Dear Hockey fan I have never met,
What I present below for your enjoyment and consideration is more or less a rant held loosely within the confines of a sort of philosophical framework. It was written a few weeks before the lockout ended, at the height of my anger and frustration with the NHL.
Anyone who has every played the game of hockey knows there is nothing in this world so real as the game of hockey. For anyone who has played a game of hockey, a stick in the mouth, or a broken nose, is a tremendous source of pride. An elbow to the mouth is something one will gladly take in order to clear the little black puck past the little blue line, late in a game
Those reading this who have never played a game of hockey might very well imagine this to be ridiculous or primitive, and likewise cannot imagine how or why one would to go through so much for something as trite or frivolous as a game. These individuals are severely lacking in imagination.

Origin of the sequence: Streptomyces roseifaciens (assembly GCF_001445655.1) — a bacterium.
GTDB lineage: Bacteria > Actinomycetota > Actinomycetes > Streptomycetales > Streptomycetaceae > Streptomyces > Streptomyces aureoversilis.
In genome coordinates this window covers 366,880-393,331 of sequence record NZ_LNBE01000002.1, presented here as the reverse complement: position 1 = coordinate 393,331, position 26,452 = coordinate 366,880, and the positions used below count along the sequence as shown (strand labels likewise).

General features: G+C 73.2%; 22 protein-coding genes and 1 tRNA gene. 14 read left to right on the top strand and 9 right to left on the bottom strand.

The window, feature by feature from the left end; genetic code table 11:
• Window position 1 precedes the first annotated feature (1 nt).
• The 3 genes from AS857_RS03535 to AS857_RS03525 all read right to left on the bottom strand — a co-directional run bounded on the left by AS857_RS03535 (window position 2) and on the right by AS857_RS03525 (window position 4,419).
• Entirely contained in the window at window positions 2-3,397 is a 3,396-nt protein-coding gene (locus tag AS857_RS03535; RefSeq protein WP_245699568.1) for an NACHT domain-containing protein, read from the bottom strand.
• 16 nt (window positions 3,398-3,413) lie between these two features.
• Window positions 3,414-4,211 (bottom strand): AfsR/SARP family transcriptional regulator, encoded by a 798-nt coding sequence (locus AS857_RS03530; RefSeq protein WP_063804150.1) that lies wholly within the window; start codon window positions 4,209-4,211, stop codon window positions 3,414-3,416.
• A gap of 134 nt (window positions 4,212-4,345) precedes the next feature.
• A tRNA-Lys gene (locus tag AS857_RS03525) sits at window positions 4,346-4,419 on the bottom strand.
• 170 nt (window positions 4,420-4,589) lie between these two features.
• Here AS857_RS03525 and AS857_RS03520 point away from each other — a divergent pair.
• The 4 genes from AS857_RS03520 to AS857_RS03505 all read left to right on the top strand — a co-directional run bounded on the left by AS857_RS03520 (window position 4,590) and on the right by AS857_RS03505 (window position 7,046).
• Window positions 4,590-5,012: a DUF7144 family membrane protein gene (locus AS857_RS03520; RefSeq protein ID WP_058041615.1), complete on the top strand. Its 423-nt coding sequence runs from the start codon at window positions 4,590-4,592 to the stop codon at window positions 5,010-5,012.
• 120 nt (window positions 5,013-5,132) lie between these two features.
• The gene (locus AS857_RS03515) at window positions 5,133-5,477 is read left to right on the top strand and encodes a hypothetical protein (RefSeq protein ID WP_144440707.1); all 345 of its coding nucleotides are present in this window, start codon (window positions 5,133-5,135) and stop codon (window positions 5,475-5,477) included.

Our lives and the roles we play are little more than games. The difference between a hockey player and your average accountant is that a hockey player is willing to bleed for what he believes in. Whereas most individuals in this world are so defeated that they no longer believe in anything, let alone themselves, a defenseman will bruise a rib cage because he believes in the good of blocking a shot and will put his body where his mouth is (sometimes literally); an enforcer will break his knuckle defending someone skilled with his hands in an altogether different way, but who is maybe too small to reasonably stand up for himself in that way, that same individual will gladly take a hit to make a pass (if he is worth anything).